Cllr Mann spoke at Westminster City Council’s Planning (Major Applications) Sub-Committee about Grosvenor’s planning application for its Cundy Street Quarter development:
“I wanted to take this chance to give some comments on these proposals from both myself and my fellow Churchill Ward Labour councillor, Shamim Talukder.
Ever since Grosvenor announced these plans, the two of us have sought to represent and support affected residents – primarily, in the first instance, those living in Walden House and Cundy Flats, whose homes are being demolished to make way for this development.
We supported their ‘Save Cundy And Walden’ campaign, led by resident Liza Begum – and it was pressure from this campaign which led Grosvenor to guarantee new homes on the development for Walden House residents. We’re glad that Grosvenor finally did the right thing in this case – and we want to thank them for it, and for the phasing allowing residents to move directly into their new homes. But we also remain hugely disappointed that, despite the residents’ and my and Shamim’s continual requests, Grosvenor have refused to offer the same guarantee to their own tenants in Cundy Flats.
We are greatly saddened by the resulting break-up of the Cundy Flats community – and by the demolition of these fine post-war buildings, which are a local heritage asset.
We also share some other local residents’ concerns: including over the proposed scale and height of buildings – and resultant loss of light to both Ebury Square Gardens and houses on Ebury Street – the loss of protected trees, and some of the proposed designs. It’s particularly important to get scale, architecture and design elements right because this development borders a Conservation Area.
We’re pleased that there will be provision of social, affordable and senior living homes. But if this application passes, we want Grosvenor to do all it can to ensure that the market rate flats will not sit empty or be Air BnB’d out, but will be people’s main residences.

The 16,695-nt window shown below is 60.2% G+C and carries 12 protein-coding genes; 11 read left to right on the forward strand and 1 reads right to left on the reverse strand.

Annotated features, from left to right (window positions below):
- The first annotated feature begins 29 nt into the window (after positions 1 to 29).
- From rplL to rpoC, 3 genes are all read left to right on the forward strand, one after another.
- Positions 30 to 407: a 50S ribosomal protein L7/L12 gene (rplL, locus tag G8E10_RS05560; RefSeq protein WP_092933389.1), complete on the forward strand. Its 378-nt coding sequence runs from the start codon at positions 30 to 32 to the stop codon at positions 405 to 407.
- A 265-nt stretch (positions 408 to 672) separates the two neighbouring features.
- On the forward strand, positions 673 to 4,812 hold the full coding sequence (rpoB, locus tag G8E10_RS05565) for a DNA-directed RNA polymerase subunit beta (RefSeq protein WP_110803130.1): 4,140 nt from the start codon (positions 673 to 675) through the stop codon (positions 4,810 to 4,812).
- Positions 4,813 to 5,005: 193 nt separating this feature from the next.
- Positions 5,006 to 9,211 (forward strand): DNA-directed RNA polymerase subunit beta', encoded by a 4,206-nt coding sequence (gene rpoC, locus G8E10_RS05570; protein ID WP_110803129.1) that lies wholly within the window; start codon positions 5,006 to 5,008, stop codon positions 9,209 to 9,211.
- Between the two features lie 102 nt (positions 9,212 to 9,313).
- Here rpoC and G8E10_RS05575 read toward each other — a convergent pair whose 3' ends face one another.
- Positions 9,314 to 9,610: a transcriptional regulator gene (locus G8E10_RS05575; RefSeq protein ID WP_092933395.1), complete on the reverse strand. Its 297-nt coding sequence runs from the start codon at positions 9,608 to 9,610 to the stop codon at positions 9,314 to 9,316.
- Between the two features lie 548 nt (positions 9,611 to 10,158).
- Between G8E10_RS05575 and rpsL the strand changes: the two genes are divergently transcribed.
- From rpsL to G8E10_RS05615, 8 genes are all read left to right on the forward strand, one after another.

We also seek assurances that the amenities being created – cafés, shops, community hub, cinema etc – will not be exclusive but will be accessible to all in our community, and, if suitable, community-run.
We have continually pushed Grosvenor to work with local residents on their plans – including those in Semley House and especially those in Coleshill Flats – and we want Grosvenor to have an ongoing dialogue with all local residents if this application is passed. We also ask that Grosvenor, Peabody and the Council work closely together on specifically supporting Coleshill Flats residents during what will be years of incredibly disruptive demolition and construction work right outside their flats.
All in all, we ask the planning committee tonight to take local residents’ concerns very seriously – which we know they will – as the proposed Cundy Street Quarter is a huge development, both literally and figuratively. The addition of all these new homes in a relatively small area, the resulting dominant architecture, the new amenities… all this dramatically changes the local area. As such, there is no second chance here to get this right. As a result, if the committee could possibly consider a short deferral so that the issues still of most concern to residents – as mentioned above and represented tonight by two local amenity societies – can be looked at again by Grosvenor’s design team and Council officers, we would be most grateful.”
The Planning Sub-Committee agreed that they were minded to grant the application – but, as we requested, they agreed to defer the final decision in order for Council officers and Grosvenor to look into the implications of reducing the height of one building (A1) in order to tackle the loss of light issue to affected homes on Mozart Terrace, Ebury Street.